Posted on Tuesday, June 24th, 2014 by Russ Fischer
The story of the Portland Mavericks, an independent minor-league baseball team that ruled the Pacific Northwest in the ’70s, is almost too good to be true. Founded by actor Bing Russell, the team counted his son, Kurt Russell, as a member, and brought together a bunch of hopeful oddballs from all over the country. The Battered Bastards of Baseball tells the story of the Mavericks, and it is a nearly unbelievable tale of success and scrappy play. This is a very funny, entertaining film, and one that has more love of the game of baseball than anything else I’ve seen this year.
Watch the Battered Bastards of Baseball trailer below.
The Battered Bastards of Baseball begins playing on Netflix on Friday July 11. Trailer via Netflix.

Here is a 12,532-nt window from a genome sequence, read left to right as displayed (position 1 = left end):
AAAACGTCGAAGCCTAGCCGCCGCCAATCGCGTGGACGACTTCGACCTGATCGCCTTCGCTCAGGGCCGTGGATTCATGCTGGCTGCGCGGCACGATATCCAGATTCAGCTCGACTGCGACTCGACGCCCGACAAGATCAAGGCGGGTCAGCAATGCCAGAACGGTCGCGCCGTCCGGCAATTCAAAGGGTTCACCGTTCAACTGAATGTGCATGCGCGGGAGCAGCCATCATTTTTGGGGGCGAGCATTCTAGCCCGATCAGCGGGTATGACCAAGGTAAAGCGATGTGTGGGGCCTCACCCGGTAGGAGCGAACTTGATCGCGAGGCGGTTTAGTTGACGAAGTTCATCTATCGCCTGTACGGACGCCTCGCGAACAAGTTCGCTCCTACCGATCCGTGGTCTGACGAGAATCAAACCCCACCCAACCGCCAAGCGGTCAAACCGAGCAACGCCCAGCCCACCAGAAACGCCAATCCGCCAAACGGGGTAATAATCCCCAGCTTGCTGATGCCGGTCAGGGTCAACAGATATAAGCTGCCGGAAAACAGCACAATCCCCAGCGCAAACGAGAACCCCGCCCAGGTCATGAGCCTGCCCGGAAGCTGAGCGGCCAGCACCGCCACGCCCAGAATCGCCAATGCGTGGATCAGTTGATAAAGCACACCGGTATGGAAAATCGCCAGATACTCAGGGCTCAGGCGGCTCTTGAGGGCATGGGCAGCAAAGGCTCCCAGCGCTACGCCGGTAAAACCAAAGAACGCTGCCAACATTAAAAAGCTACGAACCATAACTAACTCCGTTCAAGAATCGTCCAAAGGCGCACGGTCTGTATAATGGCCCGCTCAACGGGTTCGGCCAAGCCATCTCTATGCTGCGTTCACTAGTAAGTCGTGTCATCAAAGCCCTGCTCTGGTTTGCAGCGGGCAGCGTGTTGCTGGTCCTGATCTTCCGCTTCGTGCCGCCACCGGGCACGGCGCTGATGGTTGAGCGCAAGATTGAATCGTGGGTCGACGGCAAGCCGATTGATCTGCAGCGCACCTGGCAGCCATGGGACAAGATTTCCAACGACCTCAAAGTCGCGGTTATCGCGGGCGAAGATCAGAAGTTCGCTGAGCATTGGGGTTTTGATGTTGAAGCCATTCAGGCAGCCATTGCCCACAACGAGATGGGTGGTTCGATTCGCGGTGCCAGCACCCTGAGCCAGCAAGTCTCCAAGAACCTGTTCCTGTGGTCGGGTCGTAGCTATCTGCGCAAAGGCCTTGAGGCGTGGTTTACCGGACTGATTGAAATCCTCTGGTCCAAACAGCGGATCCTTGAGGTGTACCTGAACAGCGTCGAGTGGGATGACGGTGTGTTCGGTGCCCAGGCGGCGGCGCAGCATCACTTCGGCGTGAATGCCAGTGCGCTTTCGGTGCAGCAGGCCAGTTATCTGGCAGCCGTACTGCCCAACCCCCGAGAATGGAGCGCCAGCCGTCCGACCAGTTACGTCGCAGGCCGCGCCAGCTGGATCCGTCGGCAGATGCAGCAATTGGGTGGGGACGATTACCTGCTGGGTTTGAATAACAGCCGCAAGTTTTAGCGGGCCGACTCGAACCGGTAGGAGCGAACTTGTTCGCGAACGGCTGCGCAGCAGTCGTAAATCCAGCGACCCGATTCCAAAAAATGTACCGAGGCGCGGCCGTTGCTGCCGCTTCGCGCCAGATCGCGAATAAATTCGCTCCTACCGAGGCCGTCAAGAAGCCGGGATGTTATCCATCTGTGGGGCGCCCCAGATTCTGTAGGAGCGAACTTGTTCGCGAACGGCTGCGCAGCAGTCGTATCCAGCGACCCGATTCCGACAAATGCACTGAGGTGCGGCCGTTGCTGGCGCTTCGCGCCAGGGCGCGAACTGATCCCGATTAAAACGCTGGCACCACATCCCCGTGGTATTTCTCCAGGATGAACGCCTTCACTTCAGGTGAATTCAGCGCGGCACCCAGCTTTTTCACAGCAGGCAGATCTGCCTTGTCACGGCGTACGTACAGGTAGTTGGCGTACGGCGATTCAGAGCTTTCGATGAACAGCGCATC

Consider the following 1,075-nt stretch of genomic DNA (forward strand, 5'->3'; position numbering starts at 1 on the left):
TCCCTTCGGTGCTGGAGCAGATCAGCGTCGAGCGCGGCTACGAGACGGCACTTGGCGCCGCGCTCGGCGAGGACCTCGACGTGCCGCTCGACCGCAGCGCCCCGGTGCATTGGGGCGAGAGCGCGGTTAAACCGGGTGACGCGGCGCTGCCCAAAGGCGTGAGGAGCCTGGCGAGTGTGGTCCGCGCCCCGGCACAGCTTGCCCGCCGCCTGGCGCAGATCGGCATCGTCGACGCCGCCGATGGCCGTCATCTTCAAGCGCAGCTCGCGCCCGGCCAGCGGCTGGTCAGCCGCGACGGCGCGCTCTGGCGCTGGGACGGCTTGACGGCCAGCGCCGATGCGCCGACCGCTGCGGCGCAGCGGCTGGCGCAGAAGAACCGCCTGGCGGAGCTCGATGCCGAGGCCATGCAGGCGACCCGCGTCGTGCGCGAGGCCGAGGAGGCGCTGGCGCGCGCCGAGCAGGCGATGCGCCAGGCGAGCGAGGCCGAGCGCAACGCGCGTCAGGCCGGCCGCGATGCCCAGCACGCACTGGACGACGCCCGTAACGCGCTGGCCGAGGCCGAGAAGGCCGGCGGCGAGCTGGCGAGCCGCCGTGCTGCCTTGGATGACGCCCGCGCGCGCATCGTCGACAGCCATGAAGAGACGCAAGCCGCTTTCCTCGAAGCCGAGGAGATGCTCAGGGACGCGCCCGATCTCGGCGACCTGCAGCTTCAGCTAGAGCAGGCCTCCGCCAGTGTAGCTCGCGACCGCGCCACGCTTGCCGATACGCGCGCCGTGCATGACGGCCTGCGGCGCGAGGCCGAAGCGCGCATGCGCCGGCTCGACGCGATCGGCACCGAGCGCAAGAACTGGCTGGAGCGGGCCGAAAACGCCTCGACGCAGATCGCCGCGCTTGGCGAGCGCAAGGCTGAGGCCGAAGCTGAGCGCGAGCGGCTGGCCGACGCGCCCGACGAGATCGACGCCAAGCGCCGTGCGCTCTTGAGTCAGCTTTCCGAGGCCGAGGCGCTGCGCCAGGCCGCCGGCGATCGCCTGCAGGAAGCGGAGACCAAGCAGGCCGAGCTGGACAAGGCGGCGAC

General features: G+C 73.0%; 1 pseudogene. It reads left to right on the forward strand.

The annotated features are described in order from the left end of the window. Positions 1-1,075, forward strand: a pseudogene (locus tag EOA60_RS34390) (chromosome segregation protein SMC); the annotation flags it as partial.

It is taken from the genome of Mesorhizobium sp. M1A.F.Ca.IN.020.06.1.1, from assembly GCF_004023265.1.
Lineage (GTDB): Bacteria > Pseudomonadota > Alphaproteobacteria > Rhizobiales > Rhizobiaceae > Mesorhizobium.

When Portland, Oregon, lost its longtime minor-league affiliate, Bing Russell—who briefly played ball professionally before enjoying a successful Hollywood acting career—bought the territory and formed a single-A team to operate outside the confines of major-league baseball. When they took the field in 1973, the Mavericks—the only independent team in America—started with two strikes against them. What did Deputy Clem from Bonanza know about baseball? Or Portland, for that matter? The only thing uniting his players, recruited at open tryouts, was that no other team wanted them. Skeptics agreed that it could never work. But Bing understood a ballplayer’s dreams, and he understood an audience. His quirky, unkempt castoffs won games, and they won fans, shattering minor-league attendance records. Their spirit was contagious, and during their short reign, the Mavericks—a restaurant owner turned manager, left-handed catcher, and blackballed pitcher among them—brought independence back to baseball and embodied what it was all about: the love of the game.